The market for smaller tablets is getting crowded these days. Going into the holiday season, many consumers are probably comparing Apple's (NASDAQ:AAPL) new 7.9-inch iPad Mini 3 to Amazon's (NASDAQ:AMZN) 7-inch Fire HDX, which was released last year. As investors, let's take a look at how these two tablets fit into Apple and Amazon's long-term business strategies.

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The iPad Mini 3 (L) vs. Amazon's 7" Fire HDX (R). Source: Company websites.

Different specs for different markets
First and foremost, Apple and Amazon are clearly targeting different markets with the iPad Mini 3 and 7-inch HDX:

 

Screen

CPU/RAM

Rear Camera

Weight

Prices

iPad Mini 3

7.9-inch, 1536 x2048 pixels

1.3Ghz dual-core, 1GB

5-MP rear, 1.2MP front

11.7 oz. (Wi-Fi)

12.0 oz. (Wi-Fi/Cellular)

$399 (16GB, Wi-Fi) to $729 (128GB, Wi-Fi/Cellular)

Fire HDX 7"

7.0-inch, 1200 x 1920 pixels

2.2Ghz quad-core, 2GB

1.3-MP front (no rear)

10.7 oz. (Wi-Fi)

11.0 oz.

(Wi-Fi/4G LTE)

$179 (16GB, Wi-Fi) to $359 (64GB,Wi-Fi/Cellular)

Source: Amazon, Apple, industry websites.

The HDX sports a snappier processor and more RAM than the iPad Mini 3, but also offers an inferior display and lacks a rear camera. The iPad Mini 3 also only weighs an ounce more, but offers an inch more screen estate than the HDX. Comparing the two devices side by side also reveals the obvious difference -- the iPad Mini 3, like all Apple devices, is a premium product, while the HDX is a budget device aimed at first-time tablet buyers.

What Kindle Fire tablets mean for Amazon
The HDX is only one of Amazon's five current generation color tablets, which include the larger HDX 8.9, the cheaper HD 7 and HD 6, and the rugged HD Kids Edition. Amazon's first Kindle Fire, which launched in 2011 for $199, cost $201.70 to manufacture, according to IHS iSuppli. Its successor, the $199 Kindle Fire HD, had a teardown cost of $174. While that was a definite improvement, investors should remember that Amazon isn't out to sell these tablets at a profit.

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Source: Amazon.

Instead, Amazon's goal is to convince more users to sign up for $99 per year Prime memberships, which offer free two day delivery, free monthly e-books, and unlimited media streaming of select content. The tactic has paid off -- Prime members surged from 20 million confirmed members in January to 50 million estimated members (RBC Capital) in September. RBC Capital also recently reported that Prime Members spend an average of $538 per year on the site, compared to $320 for non-subscribers. Another recent study, from Consumer Intelligence Research Partners found that 42% of Amazon shoppers subscribe to Prime, while 48% own a Kindle tablet, e-reader, or both.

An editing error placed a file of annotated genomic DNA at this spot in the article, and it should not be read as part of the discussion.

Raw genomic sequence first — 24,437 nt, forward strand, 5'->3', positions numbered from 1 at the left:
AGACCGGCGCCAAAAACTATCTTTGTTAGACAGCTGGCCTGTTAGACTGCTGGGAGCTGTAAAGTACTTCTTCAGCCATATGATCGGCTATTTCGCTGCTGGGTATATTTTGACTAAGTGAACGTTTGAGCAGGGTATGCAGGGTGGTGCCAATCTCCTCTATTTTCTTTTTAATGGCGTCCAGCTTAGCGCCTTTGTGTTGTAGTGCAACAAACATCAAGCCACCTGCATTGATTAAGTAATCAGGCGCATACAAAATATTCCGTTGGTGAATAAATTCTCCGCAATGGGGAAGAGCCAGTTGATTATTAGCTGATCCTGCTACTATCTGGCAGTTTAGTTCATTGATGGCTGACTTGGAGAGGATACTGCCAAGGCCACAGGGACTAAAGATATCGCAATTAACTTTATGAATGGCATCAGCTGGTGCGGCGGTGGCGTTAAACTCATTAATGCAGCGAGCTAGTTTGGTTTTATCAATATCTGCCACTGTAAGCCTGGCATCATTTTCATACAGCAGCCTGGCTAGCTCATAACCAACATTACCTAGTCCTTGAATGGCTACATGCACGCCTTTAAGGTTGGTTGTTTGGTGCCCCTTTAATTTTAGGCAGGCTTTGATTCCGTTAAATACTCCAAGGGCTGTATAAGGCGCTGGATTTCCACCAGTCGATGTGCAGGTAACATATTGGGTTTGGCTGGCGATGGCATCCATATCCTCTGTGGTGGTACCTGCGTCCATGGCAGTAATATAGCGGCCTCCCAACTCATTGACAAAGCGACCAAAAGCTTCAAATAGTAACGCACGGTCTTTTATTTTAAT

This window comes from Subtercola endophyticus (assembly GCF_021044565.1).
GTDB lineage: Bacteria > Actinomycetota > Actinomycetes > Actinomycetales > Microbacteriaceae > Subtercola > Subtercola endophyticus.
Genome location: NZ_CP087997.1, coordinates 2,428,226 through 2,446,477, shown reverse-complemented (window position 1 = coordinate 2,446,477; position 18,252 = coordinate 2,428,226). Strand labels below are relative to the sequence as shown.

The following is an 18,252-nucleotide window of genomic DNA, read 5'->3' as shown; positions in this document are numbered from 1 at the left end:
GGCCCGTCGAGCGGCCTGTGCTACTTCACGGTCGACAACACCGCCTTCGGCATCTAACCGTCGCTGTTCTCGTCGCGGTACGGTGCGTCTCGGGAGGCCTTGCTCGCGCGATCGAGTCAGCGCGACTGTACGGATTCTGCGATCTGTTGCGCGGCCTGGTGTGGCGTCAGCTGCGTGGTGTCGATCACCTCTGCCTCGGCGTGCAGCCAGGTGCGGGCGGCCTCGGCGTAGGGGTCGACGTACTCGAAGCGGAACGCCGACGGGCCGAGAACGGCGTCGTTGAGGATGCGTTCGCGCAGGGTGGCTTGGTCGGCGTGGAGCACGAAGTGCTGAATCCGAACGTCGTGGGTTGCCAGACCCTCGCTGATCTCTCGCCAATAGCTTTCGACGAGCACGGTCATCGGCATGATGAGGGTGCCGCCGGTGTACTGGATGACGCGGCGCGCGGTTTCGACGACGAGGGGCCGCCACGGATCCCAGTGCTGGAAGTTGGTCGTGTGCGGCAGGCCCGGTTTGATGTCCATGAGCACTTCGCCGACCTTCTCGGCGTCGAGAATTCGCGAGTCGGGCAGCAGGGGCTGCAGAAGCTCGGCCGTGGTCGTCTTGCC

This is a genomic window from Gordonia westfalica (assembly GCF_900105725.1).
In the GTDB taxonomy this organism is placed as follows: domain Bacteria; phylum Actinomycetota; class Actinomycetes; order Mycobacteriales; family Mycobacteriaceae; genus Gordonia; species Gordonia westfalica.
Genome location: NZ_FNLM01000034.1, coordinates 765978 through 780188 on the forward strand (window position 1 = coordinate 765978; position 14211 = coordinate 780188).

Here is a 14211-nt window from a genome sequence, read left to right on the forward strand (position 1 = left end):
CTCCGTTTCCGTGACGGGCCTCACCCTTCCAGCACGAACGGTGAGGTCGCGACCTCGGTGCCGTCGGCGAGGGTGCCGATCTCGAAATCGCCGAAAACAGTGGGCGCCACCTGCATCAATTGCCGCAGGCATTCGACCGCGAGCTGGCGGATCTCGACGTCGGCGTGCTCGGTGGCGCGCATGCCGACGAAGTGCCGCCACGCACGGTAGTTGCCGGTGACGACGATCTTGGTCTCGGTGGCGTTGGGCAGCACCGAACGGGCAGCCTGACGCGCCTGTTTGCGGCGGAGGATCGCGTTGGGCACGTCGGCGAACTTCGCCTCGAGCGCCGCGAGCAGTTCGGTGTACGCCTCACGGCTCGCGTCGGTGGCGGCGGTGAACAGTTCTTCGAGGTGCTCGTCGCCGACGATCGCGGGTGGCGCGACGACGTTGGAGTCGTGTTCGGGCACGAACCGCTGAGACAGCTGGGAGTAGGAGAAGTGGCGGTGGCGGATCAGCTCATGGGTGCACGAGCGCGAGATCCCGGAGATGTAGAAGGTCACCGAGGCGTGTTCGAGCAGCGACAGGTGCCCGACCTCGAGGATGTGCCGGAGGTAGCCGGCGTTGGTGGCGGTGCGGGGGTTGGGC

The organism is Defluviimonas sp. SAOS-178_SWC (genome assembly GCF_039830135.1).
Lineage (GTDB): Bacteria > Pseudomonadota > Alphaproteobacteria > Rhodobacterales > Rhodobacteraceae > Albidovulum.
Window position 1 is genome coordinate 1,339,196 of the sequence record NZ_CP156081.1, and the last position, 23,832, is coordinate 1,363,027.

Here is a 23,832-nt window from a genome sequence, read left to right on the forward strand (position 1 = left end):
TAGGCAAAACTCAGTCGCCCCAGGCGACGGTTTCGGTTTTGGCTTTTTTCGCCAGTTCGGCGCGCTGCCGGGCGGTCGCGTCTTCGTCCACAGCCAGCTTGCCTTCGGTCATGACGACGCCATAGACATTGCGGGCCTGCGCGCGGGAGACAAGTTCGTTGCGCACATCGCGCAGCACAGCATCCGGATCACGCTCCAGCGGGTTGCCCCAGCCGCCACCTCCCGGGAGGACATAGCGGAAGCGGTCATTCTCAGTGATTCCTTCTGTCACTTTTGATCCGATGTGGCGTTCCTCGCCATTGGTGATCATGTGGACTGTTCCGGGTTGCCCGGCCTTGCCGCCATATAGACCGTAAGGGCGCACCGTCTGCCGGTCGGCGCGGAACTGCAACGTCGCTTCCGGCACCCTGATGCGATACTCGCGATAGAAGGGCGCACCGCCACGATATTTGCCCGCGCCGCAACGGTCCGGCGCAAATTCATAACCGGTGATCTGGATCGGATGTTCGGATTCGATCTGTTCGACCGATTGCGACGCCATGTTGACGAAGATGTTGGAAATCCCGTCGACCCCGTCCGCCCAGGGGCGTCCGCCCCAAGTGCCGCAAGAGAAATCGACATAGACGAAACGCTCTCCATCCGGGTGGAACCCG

Investors shouldn't fret about the Kindle Fire's market share (which is difficult to calculate without sales data from Amazon) or device margins, and instead focus on the growing percentage of Amazon users who own a Kindle and subscribe to Prime. That feeds directly into Amazon's plans for dominating living rooms with set-top boxes and streaming dongles, carving out its own forked Android ecosystem with Fire OS, and streamlining home delivery via Amazon Prime and Prime Fresh.

What the iPad Mini 3 means for Apple
Unlike Amazon, Apple cares about making profits on every unit sold. An IHS teardown of the first generation iPad Mini revealed that the $329 16GB Wi-Fi model only cost $188 to build. While teardowns of the second and third Minis are not available, Apple is likely keeping margins consistent with the original device.

That's Apple's core tenet -- to sell expensive looking devices at high margins. Unlike Amazon, Apple doesn't need to forcibly tether people to its ecosystem, although iTunes (together with software and services) still accounted for 11% of its top line last quarter. However, iTunes delivers content in a la carte, not subscription, form, and Apple doesn't have any vested interest in e-commerce beyond its own Apple Stores.

The iPad Mini 3 doesn't matter much to Apple, because the iPhone 6 Plus serves nearly the same purpose in smartphone form. This has led some to believe that the iPhone 6 Plus will cannibalize sales of the Mini 3, and that the long-rumored 12.2-inch iPad Pro could be its intended replacement. Apple also isn't worrying too much about slumping iPad sales -- which have declined for three consecutive quarters -- since its declining weight on the company's top line is being offset by rising sales of iPhones and Macs.

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Source: Compiled by author from Apple's Q4 earnings.

Instead, the iPad will keep being refreshed and sold at high margins regardless of sales volume, like the iPod, as long as customers keep buying them.

So who needs a bigger hit tablet?
For Amazon, the Kindle Fire HDX is just another way to get more users to sign up for Prime memberships. For Apple, the iPad Mini 3 is really just a placeholder device which could be rendered obsolete by the iPhone 6 Plus. Therefore, neither Amazon nor Apple expect the HDX and Mini 3 to be "hit tablets", but the roles they fill can teach investors a lot about how these two tech giants operate.

Leo Sun owns shares of Apple. The Motley Fool recommends Amazon.com and Apple. The Motley Fool owns shares of Amazon.com and Apple. Try any of our Foolish newsletter services free for 30 days. We Fools may not all hold the same opinions, but we all believe that considering a diverse range of insights makes us better investors. The Motley Fool has a disclosure policy.